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A pigmented skin lesion

1.  Is this a benign or malignant skin lesion ?
2.  What size excision margins would you take ?

This slide shows a red nodule arising in the centre of a pre-existing pigmented naevus. Any change in size, shape or colour of a naevus should raise the possibility of malignant change. Other symptoms that should cause concern are inflammation, bleeding or altered sensation. This lesion is a superficial spreading malignant melanoma.  The incidence of malignant melanoma is doubling every 10 years and accounts for approximately 1000 deaths annually in the United Kingdom. Public education has increased the number of thin tumours detected but the number of late presenting lesions remains unchanged. 60% of melanomas arise in pre-existing naevi. Risk factors include giant melanocytic naevi, dysplastic naevus syndrome and a history of recurrent sunburn. 10% appears to be inherited as an autosomal dominant disorder with a reduced penetrance.

Four histological types of melanoma are recognised:

  • Superficial spreading melanoma (65%)
  • Nodular melanoma (27%)
  • Lentigo maligna melanoma (7%)
  • Acral lentiginous melanoma (1%)

Superficial spreading melanomas usually occur in middle age and are commonly seen on sun exposed skin - the lower legs of women and the trunk of men. They are usually slightly elevated with variable coloration. Nodular melanomas are aggressive tumours and occur in a slightly younger age group. They are often uniformly coloured with early ulceration and bleeding. Lentigo Maligna is the least aggressive form of melanoma. It is commonly seen on the face of the elderly and presents as a pale brown macule. Its indolent growth and often means that no treatment is required. Acral lentiginous melanoma is the most frequent type seen in Negroes and Orientals occurring on the palms of the hand and soles of the feet. Subungual melanomas are included in this group.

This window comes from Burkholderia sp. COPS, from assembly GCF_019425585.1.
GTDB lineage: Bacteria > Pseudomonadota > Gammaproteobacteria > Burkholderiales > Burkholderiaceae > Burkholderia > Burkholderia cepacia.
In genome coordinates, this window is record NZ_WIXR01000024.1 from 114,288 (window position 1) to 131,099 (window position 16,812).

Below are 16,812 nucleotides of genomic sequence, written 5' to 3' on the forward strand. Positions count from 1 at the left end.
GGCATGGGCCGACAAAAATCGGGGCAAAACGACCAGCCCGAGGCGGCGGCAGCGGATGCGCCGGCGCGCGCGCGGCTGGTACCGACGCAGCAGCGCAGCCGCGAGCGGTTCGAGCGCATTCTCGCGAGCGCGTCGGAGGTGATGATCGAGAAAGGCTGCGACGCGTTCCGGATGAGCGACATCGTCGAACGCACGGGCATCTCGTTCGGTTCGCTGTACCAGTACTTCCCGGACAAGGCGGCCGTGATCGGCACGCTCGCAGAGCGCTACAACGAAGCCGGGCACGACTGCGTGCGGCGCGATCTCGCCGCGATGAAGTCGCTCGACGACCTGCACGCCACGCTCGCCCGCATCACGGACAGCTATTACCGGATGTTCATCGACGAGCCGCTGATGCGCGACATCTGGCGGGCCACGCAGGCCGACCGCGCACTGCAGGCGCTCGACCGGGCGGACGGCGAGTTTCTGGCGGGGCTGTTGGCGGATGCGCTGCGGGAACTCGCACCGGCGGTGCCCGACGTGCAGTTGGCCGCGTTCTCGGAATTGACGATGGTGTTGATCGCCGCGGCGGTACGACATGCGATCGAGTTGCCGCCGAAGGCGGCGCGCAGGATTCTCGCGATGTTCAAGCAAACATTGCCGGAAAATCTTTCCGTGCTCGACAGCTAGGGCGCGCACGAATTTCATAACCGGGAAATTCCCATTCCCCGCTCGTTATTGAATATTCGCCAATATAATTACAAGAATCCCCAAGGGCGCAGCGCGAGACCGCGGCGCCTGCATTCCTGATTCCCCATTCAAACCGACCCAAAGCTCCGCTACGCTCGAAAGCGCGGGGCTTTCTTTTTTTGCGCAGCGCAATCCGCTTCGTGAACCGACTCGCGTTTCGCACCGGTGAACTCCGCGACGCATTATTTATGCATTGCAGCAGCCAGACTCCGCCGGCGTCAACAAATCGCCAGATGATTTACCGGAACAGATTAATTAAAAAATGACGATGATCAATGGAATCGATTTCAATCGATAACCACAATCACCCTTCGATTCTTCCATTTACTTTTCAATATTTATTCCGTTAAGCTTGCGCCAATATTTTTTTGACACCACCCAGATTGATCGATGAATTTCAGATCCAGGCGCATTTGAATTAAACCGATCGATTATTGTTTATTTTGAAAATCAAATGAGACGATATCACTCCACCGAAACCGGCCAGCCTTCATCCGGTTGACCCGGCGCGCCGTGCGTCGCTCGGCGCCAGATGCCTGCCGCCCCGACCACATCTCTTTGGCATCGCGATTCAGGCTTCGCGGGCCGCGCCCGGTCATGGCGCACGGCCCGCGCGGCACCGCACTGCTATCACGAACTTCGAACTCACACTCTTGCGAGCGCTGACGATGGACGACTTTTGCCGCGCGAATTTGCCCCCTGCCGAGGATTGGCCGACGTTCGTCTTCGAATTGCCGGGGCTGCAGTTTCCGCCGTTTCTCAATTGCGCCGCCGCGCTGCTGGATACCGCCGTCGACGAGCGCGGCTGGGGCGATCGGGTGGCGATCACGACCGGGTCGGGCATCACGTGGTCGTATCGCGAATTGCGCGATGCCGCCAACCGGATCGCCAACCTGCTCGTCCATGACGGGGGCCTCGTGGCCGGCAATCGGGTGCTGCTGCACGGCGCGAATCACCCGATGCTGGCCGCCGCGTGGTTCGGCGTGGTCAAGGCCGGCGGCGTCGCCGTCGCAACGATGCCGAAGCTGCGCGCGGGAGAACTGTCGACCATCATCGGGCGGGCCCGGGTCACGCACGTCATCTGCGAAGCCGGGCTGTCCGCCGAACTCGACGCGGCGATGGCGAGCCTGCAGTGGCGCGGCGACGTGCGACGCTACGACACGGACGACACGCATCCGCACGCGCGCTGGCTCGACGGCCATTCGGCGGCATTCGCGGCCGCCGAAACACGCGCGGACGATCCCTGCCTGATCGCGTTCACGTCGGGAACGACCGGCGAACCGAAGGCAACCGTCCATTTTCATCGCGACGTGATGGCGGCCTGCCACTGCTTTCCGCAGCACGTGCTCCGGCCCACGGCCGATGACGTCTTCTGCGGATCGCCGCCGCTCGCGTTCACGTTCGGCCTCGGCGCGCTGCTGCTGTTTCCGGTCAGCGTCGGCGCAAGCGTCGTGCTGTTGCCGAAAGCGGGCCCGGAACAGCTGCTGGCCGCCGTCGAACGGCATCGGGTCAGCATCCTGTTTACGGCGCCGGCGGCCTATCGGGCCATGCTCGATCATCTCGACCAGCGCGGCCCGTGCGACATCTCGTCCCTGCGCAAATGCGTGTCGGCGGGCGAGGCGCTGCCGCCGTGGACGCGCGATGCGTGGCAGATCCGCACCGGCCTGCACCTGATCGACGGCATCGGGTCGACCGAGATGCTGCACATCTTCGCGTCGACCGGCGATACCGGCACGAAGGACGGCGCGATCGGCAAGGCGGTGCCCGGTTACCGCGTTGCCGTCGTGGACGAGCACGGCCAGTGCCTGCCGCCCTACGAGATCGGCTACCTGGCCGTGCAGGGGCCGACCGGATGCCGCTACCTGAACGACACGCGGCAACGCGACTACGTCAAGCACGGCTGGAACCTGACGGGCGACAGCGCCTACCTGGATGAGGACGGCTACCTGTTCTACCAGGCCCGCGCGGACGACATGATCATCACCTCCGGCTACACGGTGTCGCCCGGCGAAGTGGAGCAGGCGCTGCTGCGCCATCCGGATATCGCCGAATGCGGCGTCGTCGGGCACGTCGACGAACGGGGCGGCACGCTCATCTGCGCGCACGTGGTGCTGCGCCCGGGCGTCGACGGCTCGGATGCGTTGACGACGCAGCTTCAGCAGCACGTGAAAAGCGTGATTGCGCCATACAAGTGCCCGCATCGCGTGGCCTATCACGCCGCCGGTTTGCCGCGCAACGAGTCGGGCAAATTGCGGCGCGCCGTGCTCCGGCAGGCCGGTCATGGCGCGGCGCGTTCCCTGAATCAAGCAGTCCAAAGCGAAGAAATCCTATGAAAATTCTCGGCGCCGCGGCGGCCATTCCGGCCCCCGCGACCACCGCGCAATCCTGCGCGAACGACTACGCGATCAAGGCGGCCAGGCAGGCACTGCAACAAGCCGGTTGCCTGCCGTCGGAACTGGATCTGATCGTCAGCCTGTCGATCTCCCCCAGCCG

Tumour thickness is the most important prognostic factor for local and distant recurrence and overall survival in melanoma. Tumour thickness is commonly assessed by the Breslow Thickness which is the distance in millimeters from the top of the granular layer of the epidermis to the deepest part of the tumours. The five year survival for tumours <0.75 mm is 95-99%, 0.76-1.49 mm is 80-90%, 1.5-3.99 mm is 60-75%, >4.0 mm is <50%.

Resection margins in melanoma surgery were until recently large and excessive, based on surgical folklore rather than the results of controlled trials. In 1907 Handley recommended in a Hunterian Lecture a resection margin of 5 cm based on the outcome of one single case and this influenced surgical practice for many years to come. The first significant randomised trial was published by the WHO Melanoma Group who randomised over 600 patients with tumours <2mm thick. This showed that resection margins >1cm did not influence survival. It is obviously impossible to predict tumour thickness prior to histological examination but as a guide to clinical practice was suggested by Neades et al (1993) who recommended that impalpable lesions be excised with a margin of 1 cm, palpable lesions 2 cms and frankly nodular lesion 3 cms.

The management of the regional nodes in malignant melanoma is controversial. 20% of clinically palpable nodes are histologically negative. 20% palpably normal nodes have occult metastases. Therapeutic lymph node dissection provides regional control and prognostic information but does not improve survival. Elective lymph node dissection is unnecessary in tumours <0.75 mm as 90% will be cured by local surgery alone. For patients with tumours >4.0 mm 70% will have distant metastases at presentation and lymphadenectomy provides no survival advantage. It should be remembered that lymph node dissection is not without morbidity. About 25% will develop lymphoedema and 25% seromas. The jury remains out on lymphadenectomy for intermediate thickness tumours.

Recent papers

Ball A S, Thomas J. Surgical management of malignant melanoma. Brit Med Bull 1995; 51: 584-608

Neades G T. Safe margins on the excision of primary cutaneous melanoma. Br J Surg 1993; 80: 731-733

O'Rourke M G, Bourke C. Recommended width of excision for primary malignant melanoma. World J Surg 1995; 19: 343-345

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